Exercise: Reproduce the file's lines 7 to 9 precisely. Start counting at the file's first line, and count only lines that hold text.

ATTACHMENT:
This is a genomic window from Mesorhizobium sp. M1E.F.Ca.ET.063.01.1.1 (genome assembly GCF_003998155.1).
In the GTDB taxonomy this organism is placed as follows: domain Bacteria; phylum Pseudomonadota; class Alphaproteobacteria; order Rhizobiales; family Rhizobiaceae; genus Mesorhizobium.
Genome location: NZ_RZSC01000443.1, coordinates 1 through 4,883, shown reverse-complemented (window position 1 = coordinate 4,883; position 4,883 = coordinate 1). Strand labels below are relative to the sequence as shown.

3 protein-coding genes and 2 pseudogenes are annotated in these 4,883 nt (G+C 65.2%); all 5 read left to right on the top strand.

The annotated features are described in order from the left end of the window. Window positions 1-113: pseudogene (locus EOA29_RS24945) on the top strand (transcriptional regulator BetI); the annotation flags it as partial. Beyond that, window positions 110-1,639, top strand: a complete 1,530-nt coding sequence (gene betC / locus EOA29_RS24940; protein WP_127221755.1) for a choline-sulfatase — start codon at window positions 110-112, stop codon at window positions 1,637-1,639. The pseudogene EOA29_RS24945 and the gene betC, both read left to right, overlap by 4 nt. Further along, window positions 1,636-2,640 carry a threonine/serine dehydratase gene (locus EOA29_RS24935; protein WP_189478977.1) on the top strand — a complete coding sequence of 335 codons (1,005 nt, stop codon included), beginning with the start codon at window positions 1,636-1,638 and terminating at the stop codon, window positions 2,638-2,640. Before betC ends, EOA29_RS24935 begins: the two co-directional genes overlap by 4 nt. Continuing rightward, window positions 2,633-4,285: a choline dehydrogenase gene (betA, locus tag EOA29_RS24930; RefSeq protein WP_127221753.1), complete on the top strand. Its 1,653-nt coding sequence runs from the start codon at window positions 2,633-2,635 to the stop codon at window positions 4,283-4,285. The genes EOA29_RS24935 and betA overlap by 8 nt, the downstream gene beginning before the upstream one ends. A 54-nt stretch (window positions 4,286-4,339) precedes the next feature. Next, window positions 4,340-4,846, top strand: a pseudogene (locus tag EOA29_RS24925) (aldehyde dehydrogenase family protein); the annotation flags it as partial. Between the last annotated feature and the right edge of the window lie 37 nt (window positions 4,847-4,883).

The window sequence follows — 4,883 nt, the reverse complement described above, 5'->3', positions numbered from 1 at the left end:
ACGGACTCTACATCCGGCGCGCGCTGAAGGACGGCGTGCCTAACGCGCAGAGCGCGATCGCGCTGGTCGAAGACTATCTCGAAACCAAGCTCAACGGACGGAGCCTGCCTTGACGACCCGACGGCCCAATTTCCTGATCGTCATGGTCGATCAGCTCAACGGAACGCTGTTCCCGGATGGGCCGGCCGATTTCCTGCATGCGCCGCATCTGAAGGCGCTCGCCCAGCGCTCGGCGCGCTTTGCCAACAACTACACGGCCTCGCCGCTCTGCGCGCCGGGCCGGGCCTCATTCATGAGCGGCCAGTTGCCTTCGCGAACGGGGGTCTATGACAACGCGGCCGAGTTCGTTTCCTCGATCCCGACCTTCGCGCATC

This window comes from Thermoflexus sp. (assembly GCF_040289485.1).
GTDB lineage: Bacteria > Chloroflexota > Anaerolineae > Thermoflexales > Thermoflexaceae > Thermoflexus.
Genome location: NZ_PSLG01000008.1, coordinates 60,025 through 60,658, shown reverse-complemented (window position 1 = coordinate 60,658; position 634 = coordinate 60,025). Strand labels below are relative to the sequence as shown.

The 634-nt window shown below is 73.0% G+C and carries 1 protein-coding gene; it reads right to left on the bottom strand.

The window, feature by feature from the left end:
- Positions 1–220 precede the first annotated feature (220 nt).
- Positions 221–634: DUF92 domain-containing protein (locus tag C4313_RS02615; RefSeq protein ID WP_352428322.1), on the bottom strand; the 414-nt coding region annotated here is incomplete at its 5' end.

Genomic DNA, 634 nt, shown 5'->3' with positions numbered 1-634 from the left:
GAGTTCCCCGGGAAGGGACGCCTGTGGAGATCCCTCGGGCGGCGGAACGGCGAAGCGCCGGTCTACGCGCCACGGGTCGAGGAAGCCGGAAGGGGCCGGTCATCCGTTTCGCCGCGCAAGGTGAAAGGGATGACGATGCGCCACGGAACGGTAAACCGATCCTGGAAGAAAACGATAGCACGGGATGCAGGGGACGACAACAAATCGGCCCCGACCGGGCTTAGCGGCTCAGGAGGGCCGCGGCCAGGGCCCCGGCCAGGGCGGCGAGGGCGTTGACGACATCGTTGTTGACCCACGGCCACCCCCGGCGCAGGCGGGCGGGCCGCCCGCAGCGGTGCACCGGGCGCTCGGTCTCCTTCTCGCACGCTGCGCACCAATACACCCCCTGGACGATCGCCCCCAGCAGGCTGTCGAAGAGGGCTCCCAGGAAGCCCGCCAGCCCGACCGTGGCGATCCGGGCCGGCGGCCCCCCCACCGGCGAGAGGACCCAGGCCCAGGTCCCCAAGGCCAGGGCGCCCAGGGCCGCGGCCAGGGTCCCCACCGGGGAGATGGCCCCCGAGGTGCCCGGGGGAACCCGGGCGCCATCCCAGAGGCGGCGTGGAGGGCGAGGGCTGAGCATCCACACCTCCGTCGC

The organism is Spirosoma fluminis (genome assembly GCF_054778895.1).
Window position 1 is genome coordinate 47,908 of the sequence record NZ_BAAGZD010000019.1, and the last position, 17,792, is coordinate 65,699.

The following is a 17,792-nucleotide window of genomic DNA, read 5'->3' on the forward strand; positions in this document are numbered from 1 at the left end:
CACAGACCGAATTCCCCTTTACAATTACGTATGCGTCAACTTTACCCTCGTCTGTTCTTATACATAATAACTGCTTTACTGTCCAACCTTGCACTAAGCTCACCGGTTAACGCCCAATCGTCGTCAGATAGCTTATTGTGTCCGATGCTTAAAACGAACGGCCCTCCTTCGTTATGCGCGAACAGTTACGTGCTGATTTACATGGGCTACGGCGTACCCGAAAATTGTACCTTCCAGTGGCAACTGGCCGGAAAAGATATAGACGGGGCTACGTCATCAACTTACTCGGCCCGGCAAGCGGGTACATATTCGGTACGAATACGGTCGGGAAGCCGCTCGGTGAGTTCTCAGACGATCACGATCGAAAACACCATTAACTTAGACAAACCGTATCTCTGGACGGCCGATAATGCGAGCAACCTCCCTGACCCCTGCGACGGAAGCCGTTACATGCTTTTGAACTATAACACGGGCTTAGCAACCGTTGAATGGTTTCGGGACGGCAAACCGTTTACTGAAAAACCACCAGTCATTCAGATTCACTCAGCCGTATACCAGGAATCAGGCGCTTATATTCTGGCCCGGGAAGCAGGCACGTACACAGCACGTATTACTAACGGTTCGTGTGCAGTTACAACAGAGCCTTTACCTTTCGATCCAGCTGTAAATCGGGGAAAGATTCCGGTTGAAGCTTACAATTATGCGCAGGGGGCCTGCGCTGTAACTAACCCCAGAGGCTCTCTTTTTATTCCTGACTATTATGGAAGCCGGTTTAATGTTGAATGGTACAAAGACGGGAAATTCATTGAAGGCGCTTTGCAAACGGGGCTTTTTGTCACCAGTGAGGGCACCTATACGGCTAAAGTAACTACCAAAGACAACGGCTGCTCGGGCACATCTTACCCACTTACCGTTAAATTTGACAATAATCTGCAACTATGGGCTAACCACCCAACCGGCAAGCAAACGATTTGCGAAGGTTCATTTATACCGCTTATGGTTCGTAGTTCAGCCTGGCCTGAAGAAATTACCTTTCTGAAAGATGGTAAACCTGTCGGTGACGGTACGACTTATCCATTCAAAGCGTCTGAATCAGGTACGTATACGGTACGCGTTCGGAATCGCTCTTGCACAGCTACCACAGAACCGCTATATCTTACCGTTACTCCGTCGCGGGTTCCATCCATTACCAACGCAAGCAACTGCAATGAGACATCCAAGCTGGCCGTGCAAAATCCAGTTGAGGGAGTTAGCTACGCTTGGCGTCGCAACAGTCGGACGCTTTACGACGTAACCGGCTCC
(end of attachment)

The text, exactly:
ACGGACTCTACATCCGGCGCGCGCTGAAGGACGGCGTGCCTAACGCGCAGAGCGCGATCGCGCTGGTCGAAGACTATCTCGAAACCAAGCTCAACGGACGGAGCCTGCCTTGACGACCCGACGGCCCAATTTCCTGATCGTCATGGTCGATCAGCTCAACGGAACGCTGTTCCCGGATGGGCCGGCCGATTTCCTGCATGCGCCGCATCTGAAGGCGCTCGCCCAGCGCTCGGCGCGCTTTGCCAACAACTACACGGCCTCGCCGCTCTGCGCGCCGGGCCGGGCCTCATTCATGAGCGGCCAGTTGCCTTCGCGAACGGGGGTCTATGACAACGCGGCCGAGTTCGTTTCCTCGATCCCGACCTTCGCGCATC

This window comes from Thermoflexus sp. (assembly GCF_040289485.1).
GTDB lineage: Bacteria > Chloroflexota > Anaerolineae > Thermoflexales > Thermoflexaceae > Thermoflexus.